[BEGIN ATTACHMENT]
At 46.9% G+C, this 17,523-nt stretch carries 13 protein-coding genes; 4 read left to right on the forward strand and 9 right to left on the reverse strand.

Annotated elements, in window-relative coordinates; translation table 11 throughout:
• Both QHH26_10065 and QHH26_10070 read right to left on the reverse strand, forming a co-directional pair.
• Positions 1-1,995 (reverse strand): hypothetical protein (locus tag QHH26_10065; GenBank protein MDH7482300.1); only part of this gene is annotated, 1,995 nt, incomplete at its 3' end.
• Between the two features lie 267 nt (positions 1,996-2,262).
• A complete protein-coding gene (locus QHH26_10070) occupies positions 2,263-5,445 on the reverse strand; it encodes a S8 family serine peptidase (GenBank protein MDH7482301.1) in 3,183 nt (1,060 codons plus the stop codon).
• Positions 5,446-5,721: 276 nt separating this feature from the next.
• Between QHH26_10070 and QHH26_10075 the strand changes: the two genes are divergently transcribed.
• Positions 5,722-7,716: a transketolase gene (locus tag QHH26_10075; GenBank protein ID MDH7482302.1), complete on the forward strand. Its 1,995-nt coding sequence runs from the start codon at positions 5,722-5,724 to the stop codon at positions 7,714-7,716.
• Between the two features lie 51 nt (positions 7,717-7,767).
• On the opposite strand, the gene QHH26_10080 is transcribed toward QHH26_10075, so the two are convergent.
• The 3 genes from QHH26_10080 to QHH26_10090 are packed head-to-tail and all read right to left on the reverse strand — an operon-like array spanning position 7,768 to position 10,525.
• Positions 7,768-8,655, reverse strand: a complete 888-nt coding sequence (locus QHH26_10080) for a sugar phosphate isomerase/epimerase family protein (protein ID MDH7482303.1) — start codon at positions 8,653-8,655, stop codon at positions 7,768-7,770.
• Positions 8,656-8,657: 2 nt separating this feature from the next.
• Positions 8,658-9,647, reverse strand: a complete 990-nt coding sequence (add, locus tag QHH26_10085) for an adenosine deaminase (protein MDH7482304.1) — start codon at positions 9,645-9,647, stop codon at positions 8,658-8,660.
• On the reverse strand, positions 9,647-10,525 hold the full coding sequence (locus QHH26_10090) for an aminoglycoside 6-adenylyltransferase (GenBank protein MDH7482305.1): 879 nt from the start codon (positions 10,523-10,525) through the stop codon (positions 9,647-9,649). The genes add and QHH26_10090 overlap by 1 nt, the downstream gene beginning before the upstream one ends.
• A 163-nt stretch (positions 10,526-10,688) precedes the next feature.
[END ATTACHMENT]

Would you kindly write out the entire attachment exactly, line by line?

At 46.9% G+C, this 17,523-nt stretch carries 13 protein-coding genes; 4 read left to right on the forward strand and 9 right to left on the reverse strand.

Annotated elements, in window-relative coordinates; translation table 11 throughout:
• Both QHH26_10065 and QHH26_10070 read right to left on the reverse strand, forming a co-directional pair.
• Positions 1-1,995 (reverse strand): hypothetical protein (locus tag QHH26_10065; GenBank protein MDH7482300.1); only part of this gene is annotated, 1,995 nt, incomplete at its 3' end.
• Between the two features lie 267 nt (positions 1,996-2,262).
• A complete protein-coding gene (locus QHH26_10070) occupies positions 2,263-5,445 on the reverse strand; it encodes a S8 family serine peptidase (GenBank protein MDH7482301.1) in 3,183 nt (1,060 codons plus the stop codon).
• Positions 5,446-5,721: 276 nt separating this feature from the next.
• Between QHH26_10070 and QHH26_10075 the strand changes: the two genes are divergently transcribed.
• Positions 5,722-7,716: a transketolase gene (locus tag QHH26_10075; GenBank protein ID MDH7482302.1), complete on the forward strand. Its 1,995-nt coding sequence runs from the start codon at positions 5,722-5,724 to the stop codon at positions 7,714-7,716.
• Between the two features lie 51 nt (positions 7,717-7,767).
• On the opposite strand, the gene QHH26_10080 is transcribed toward QHH26_10075, so the two are convergent.
• The 3 genes from QHH26_10080 to QHH26_10090 are packed head-to-tail and all read right to left on the reverse strand — an operon-like array spanning position 7,768 to position 10,525.
• Positions 7,768-8,655, reverse strand: a complete 888-nt coding sequence (locus QHH26_10080) for a sugar phosphate isomerase/epimerase family protein (protein ID MDH7482303.1) — start codon at positions 8,653-8,655, stop codon at positions 7,768-7,770.
• Positions 8,656-8,657: 2 nt separating this feature from the next.
• Positions 8,658-9,647, reverse strand: a complete 990-nt coding sequence (add, locus tag QHH26_10085) for an adenosine deaminase (protein MDH7482304.1) — start codon at positions 9,645-9,647, stop codon at positions 8,658-8,660.
• On the reverse strand, positions 9,647-10,525 hold the full coding sequence (locus QHH26_10090) for an aminoglycoside 6-adenylyltransferase (GenBank protein MDH7482305.1): 879 nt from the start codon (positions 10,523-10,525) through the stop codon (positions 9,647-9,649). The genes add and QHH26_10090 overlap by 1 nt, the downstream gene beginning before the upstream one ends.
• A 163-nt stretch (positions 10,526-10,688) precedes the next feature.